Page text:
I'm not unfamiliar with poverty. I grew up in poverty myself when I was a child. But at the same time, I'm not sure that poverty necessarily leads to the social conditions that you've outlined straight across the board. It clearly does not.


We had a presentation yesterday — I forget where it was; in Prince George, I believe — about the number of students that are entering kindergarten today with a variety of developmental delays. It may well be that poverty is a contributing factor. I'm not going to sit here and argue that. But the presenter yesterday also alluded to a number of other conditions and pathologies leading to those developmental delays.

Now, you're a teacher. Could you give us some perspective in how we might…? First of all, in your view, what are the causative factors that lead to those developmental delays, and how can we, as a society, better address those issues?

J. Green: I think back to the time when I was taking my teacher training, and I was introduced to Maslow's hierarchy of needs. I've spent the last 12 years teaching in inner-city schools, so I have a very close connection with that community, and poverty and its effects.

What I came to realize is that students aren't prepared to learn if their basic needs are not met. It's one of those conditions for life. In order to think critically, to be a part, to be present, you can't be considering the fact that your stomach is grumbling, that your feet are cold because you don't have proper shoes. It's those basic factors that need to be in place before you consider a proper education.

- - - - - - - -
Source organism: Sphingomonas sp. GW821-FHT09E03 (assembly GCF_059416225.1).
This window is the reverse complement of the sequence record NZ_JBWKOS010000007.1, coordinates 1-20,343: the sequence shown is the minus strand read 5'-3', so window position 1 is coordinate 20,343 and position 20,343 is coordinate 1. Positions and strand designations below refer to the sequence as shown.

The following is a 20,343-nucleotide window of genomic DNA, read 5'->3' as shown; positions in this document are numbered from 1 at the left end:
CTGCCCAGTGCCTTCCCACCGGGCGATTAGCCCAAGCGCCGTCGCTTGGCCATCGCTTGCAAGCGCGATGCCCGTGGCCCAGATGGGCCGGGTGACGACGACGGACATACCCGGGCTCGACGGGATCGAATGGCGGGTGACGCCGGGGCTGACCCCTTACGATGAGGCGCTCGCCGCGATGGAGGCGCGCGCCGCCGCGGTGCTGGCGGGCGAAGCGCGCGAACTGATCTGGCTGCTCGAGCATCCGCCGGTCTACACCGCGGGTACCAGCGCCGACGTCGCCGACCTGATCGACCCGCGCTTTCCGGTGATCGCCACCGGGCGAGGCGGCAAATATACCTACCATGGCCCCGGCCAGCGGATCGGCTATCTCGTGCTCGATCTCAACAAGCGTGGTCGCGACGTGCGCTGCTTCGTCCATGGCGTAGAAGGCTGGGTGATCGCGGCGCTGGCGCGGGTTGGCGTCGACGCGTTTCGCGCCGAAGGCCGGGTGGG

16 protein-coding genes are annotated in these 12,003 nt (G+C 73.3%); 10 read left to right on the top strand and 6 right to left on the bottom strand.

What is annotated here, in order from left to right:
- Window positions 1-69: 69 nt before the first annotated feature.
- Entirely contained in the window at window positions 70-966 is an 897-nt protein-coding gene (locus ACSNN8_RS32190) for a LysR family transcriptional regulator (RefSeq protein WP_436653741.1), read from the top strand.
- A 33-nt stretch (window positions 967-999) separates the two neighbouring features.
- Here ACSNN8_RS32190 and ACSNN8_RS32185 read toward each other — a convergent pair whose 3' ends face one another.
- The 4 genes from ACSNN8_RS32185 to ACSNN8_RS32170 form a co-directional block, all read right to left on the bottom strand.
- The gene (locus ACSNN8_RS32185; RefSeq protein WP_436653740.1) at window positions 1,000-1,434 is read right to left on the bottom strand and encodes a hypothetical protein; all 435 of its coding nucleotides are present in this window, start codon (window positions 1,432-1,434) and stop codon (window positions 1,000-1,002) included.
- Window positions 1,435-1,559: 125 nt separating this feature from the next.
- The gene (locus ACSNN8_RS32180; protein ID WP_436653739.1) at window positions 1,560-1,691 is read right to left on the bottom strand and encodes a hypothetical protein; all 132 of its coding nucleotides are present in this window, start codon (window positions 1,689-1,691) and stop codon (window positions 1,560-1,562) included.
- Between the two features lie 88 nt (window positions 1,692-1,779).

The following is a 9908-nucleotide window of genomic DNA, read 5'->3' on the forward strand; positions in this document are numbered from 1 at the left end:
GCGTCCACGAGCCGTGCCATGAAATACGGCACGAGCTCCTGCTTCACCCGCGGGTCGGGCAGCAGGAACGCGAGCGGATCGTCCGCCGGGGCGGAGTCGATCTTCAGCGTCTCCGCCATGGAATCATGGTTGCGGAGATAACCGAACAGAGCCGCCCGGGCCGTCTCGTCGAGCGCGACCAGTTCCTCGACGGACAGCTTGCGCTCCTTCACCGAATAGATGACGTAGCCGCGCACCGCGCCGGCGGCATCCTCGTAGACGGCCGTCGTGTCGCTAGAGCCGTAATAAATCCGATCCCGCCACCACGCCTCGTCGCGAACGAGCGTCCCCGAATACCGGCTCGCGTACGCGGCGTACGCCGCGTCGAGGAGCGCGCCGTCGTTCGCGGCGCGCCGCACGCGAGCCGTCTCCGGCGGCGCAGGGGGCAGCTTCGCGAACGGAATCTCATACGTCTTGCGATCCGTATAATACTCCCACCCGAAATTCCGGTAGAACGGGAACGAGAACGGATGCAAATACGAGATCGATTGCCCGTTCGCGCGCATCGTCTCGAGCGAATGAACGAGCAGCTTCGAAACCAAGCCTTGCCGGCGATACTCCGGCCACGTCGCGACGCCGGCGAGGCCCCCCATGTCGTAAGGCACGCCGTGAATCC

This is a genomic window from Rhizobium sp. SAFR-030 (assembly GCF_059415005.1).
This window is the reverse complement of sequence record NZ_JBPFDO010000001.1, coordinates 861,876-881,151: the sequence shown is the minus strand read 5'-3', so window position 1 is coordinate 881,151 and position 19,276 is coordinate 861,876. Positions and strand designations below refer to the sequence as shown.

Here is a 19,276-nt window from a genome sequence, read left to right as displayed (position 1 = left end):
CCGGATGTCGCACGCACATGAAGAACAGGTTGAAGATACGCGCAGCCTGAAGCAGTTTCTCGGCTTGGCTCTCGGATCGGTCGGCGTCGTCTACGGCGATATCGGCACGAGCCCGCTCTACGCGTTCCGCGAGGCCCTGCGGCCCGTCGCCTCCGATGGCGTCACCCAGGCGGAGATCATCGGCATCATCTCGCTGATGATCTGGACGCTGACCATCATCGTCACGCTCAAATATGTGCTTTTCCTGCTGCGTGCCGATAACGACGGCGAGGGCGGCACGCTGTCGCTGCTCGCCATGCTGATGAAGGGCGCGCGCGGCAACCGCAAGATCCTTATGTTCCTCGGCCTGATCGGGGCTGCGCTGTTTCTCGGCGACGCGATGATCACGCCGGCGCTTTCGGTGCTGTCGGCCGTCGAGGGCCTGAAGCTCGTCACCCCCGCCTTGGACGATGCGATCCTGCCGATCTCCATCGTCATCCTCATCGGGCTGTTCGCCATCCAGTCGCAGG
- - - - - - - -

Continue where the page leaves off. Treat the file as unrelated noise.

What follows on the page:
This is where the cycle comes together. If you're not prepared to learn and receive your education, the likelihood that you will remain in poverty is very high. So you're not going to get the education you need, and you're not going to access the jobs that are available because you don't have the education. It's a requirement now.

Like you said, it is not the only causal factor, but it is a significant one, and I think it does need to be addressed in a significant way.

My presentation really is about the connection between poverty and mental illness, and how our counsellors support students through those. I know poverty is a big issue, but there is a connection to mental illness that has been demonstrated, and our counsellors play a significant role.

Just to give you an example, we have 32 elementary schools in the Nanaimo-Ladysmith school district. We have eight counsellors to meet those needs. That's not good enough. That's not good enough for our kids that need help, need supports, need connections to community-based services because the parents aren't able to access them. We need those supports in place to help those children.

D. Horne (Chair): Sorry. We're way over time now, so unfortunately, I'm going to have to cut it off. I know that we could go on for quite a while, but thank you so much for your presentation and being with us today.

J. Green: Thank you for the opportunity.

D. Horne (Chair): I'll now call our next presenter, being the Parksville and District Chamber of Commerce, and Kim Burden.

Kim, welcome to the committee. You have ten minutes to present, followed by five minutes of questions, and your time begins now.